Although external factors such as underlying health conditions or place of residence count, researchers at Yale University and the London School of Hygiene and Tropical Medicine have found a worrying trend: Hispanics in the United States are twice as likely to give positive in coronavirus tests.
The experts published a study in the journal PLOS Medicine that highlights “the urgent need to improve strategies to prevent and contain more outbreaks in the communities of racial and ethnic minorities in the US”, such as Hispanics and African Americans.
The study looked at all the people receiving medical care from the US Department of Veterans Affairs just before the pandemic and monitored them to identify who was tested for COVID-19, who tested positive for it, and who died in subsequent 30 days of taking the test.
Between February 8 and July 22 of this year, 254,595 people took the test; 16,317 tested positive for coronavirus. Of them, 11.4 percent were Hispanic, while 10.2 percent were African American, percentages that are more than double compared to the white population, which only reached 4.4 percent.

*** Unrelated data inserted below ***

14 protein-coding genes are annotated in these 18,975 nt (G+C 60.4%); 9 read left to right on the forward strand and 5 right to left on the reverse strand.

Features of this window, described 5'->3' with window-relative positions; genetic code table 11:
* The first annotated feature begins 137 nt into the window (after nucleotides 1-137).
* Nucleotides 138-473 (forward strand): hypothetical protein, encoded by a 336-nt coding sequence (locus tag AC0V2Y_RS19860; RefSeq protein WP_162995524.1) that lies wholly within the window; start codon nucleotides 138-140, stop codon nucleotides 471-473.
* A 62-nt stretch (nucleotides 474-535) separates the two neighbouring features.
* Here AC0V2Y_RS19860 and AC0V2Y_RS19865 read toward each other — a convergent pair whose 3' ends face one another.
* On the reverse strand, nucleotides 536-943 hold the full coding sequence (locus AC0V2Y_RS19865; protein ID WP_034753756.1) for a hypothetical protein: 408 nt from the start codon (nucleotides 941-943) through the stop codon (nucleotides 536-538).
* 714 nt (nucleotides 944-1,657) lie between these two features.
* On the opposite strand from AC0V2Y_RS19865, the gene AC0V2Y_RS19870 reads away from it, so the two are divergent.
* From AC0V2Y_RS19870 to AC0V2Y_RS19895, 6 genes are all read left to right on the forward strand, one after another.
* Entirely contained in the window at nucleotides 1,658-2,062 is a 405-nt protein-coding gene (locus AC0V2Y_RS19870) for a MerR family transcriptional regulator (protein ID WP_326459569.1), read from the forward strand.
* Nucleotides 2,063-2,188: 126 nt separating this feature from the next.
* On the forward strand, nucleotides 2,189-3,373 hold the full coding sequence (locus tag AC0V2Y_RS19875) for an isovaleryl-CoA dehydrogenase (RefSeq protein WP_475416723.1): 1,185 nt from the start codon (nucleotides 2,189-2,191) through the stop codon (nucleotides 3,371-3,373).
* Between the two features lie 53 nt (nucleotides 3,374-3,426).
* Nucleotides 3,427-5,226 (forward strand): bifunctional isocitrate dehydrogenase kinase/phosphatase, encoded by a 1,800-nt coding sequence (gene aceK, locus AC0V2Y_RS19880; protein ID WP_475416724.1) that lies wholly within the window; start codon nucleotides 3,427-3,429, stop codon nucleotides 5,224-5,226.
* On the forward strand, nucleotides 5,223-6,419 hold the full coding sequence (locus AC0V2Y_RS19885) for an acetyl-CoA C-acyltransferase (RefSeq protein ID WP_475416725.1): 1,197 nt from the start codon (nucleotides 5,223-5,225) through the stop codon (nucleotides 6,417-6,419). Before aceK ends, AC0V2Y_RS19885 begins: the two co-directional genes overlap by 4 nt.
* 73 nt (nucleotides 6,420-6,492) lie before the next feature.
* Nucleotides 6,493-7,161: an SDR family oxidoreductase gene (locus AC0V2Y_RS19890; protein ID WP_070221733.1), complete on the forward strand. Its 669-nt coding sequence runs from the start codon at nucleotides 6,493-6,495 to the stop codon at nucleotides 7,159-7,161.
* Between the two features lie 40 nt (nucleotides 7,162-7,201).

Christopher Rentsch, the lead author of the study, noted that although minority people with coronavirus “did not appear to have worse outcomes, our findings suggest that these communities face a substantial excess burden of COVID-19 infection.”
And while previous reports highlight that minorities are more likely to live in densely populated areas, share a home with multiple family members, or hold essential high-contact jobs, researchers cannot fully explain the reason for this disparity between Hispanic population and that considered white.
“Understanding what is driving these disparities is vital so that strategies can be adapted to curb disproportionate epidemics in minority communities,” Rentsch added.